Maura Pally has always been a gogetter. She graduated magna cum laude from Brown University, holds a law degree from USC and is the executive director for the Office of Hillary Rodham Clinton at the Clinton Foundation. When she transferred to Crossroads in 10th grade, her expectations were high. Feeling that her schedule wasn’t challenging enough, Maura shared her concerns with Bob Riddle, then Upper School academic dean. Bob advised Maura on which advanced courses would provide the type of rigorous academics that she craved. “That experience taught me that I can’t just sit by and expect things to happen for me,” she says. “The onus is on me to step up and take some action.”

She was soon taking Jim Hosney’s film and literature classes and other challenging coursework. “Crossroads, Jim’s classes in particular, is where I learned to think critically and to write persuasively in support of an argument,” she says. “When I got to college, I had a strong foundation to build on.”

at Bloomberg Philanthropies before becoming an executive director at the Clinton Foundation. She is proud to oversee Secretary Clinton’s foundation work, including programs promoting the equal participation of women and girls across the globe and national efforts around early childhood learning and youth employment.

While at Brown, Maura interned for then-First Lady Hillary Clinton. She later worked on Clinton’s Senate re-election campaign and served as deputy counsel for her 2008 presidential campaign. When Clinton became secretary of state, she appointed Maura deputy assistant secretary of state for education and cultural affairs. Wanting to transition into charitable work, Maura left Washington for New York to work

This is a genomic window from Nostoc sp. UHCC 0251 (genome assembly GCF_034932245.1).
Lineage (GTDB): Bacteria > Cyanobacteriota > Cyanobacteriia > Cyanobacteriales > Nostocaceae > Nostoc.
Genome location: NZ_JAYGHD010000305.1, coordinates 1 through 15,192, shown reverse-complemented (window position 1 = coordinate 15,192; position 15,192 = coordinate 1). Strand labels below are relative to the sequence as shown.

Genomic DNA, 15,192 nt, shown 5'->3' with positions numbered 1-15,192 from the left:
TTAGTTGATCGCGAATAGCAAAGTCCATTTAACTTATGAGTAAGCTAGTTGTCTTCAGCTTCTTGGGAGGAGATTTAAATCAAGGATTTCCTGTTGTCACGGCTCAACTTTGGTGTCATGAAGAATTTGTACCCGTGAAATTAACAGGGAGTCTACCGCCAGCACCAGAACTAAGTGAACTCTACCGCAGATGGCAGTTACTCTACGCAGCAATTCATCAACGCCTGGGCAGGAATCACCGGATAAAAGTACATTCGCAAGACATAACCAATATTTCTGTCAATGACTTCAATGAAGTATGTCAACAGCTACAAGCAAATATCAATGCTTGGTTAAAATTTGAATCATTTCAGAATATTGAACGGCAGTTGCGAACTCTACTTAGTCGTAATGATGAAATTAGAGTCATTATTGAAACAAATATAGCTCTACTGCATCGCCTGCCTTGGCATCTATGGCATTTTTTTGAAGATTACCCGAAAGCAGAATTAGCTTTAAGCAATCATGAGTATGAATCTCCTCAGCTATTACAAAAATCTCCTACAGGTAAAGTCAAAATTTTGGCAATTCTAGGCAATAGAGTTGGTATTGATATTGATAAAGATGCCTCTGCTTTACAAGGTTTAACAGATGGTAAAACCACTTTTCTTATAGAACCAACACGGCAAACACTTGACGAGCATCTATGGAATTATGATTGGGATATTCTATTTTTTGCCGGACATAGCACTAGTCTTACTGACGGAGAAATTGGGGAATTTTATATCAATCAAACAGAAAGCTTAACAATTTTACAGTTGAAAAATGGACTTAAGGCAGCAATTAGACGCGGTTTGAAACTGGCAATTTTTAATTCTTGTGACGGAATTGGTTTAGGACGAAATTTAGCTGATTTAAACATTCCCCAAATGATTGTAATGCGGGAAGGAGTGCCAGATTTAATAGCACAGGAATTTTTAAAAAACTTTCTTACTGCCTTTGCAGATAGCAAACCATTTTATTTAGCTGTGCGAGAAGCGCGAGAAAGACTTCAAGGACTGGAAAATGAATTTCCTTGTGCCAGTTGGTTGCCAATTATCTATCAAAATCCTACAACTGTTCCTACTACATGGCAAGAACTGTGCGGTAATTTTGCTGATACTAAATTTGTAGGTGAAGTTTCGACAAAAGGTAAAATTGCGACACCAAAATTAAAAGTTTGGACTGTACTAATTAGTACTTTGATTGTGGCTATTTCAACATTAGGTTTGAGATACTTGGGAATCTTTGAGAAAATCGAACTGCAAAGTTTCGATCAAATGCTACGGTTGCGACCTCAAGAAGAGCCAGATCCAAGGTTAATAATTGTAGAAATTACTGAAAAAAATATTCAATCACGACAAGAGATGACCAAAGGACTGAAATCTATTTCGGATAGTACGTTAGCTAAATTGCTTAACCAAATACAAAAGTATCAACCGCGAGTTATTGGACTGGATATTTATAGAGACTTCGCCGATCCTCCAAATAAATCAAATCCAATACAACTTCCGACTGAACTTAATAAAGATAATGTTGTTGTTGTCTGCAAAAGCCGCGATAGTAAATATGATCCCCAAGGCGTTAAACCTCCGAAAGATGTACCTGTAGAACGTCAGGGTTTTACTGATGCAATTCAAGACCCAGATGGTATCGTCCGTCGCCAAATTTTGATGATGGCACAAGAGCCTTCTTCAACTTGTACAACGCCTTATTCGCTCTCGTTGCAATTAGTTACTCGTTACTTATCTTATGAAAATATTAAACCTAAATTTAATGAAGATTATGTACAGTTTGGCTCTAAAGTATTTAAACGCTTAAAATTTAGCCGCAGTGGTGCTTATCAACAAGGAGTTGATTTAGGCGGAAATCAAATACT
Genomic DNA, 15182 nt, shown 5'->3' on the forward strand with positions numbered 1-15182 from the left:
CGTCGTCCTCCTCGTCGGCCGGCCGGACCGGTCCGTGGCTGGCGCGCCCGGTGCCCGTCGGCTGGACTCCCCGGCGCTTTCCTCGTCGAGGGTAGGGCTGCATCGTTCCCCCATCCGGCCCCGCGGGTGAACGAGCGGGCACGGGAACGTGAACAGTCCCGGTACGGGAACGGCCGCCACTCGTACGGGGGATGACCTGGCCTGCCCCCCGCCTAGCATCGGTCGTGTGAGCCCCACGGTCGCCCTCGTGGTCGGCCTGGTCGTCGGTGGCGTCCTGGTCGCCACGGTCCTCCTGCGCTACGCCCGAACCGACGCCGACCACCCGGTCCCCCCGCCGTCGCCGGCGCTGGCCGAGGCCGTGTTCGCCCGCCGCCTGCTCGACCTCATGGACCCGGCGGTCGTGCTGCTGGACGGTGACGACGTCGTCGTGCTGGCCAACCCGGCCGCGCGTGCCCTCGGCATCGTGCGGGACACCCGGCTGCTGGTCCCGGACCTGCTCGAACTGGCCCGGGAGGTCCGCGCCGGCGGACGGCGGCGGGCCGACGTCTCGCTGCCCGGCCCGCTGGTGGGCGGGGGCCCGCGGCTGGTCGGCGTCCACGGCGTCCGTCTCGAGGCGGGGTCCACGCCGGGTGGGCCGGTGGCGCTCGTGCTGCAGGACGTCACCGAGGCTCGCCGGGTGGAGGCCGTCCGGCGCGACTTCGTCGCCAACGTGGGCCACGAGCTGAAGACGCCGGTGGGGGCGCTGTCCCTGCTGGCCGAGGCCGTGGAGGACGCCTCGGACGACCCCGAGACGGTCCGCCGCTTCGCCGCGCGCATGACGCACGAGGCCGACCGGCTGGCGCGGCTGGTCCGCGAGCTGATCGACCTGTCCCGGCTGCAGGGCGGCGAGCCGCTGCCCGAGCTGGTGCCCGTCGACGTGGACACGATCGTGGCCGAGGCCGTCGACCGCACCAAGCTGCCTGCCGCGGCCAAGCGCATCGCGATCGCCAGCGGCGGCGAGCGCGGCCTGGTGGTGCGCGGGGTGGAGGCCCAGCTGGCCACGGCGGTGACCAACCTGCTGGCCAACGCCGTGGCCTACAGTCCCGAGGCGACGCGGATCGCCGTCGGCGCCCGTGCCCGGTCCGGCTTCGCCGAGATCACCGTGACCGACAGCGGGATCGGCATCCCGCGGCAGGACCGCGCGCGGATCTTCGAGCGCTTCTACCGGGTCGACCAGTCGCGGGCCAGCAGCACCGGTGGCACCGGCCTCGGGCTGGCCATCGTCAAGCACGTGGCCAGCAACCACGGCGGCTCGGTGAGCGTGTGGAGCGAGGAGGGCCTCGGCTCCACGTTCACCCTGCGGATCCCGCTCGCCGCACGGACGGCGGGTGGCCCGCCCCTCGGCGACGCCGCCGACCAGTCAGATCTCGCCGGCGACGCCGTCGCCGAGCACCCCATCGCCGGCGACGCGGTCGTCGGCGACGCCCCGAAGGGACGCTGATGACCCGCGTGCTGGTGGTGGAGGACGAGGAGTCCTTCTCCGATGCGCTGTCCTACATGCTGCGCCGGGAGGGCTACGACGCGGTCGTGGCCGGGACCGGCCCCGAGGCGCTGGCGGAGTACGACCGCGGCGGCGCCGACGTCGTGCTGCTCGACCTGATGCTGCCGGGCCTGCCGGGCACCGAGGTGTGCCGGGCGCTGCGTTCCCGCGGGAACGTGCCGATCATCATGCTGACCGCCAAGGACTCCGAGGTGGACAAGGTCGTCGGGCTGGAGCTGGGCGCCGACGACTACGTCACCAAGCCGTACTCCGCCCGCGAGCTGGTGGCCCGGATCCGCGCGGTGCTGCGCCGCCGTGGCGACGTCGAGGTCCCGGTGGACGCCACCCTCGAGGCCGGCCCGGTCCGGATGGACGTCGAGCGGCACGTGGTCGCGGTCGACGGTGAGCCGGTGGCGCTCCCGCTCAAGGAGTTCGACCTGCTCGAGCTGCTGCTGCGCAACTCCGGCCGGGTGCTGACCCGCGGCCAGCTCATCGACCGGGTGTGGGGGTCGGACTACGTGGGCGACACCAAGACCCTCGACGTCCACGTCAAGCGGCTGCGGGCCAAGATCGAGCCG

This same drive and interest in public service guided her at Crossroads, where she started a debate team and wrote for Crossfire. She still remembers the encouragement she received from former faculty member and student publications adviser Tina Turbeville: “You might not feel like it now, but what you’re into is actually cool, and you’re going to go out and do good things in the world.”

cross sections magazine  / winter 2015  33

class Notes

Alicia Kalvin, UCLA, bachelor’s degree in sociology; Pepperdine University, master’s degree in education, is a studio teacher with over 15 years of experience working with kids on sets of music videos, films, television series, commercials, photo shoots, and live shows. She writes: “I would love to work with other Crossroads alumni who work in the industry. Please check out my website, Thank you!” Shaan Kokin received the Golden Halo Award for Creative Design in 2013 by the Southern California Motion Picture Council. He writes: “I would like to help future graduates or alumni interested in photography, boxing and how to become an auctioneer. I have experience in all of these subjects and would like to share.” Jennifer Gordon Nagel, University of Arizona, bachelor’s degree in media and film, writes: “I moved to Seattle five years ago for my husband’s job. The craziest part about it is that my next-door neighbor is a Crossroads alum, too!” Jen Wallin Penrod, University of Denver, bachelor’s degree in art history, writes: “We have just moved to San Anselmo. Great to be back in California!” Class of 1991 Nell Cross Beckerman, Middlebury College, bachelor’s degree in French, art and art history, writes: “After 16 years in New York City, I finally moved back to LA and am enjoying life in Venice!”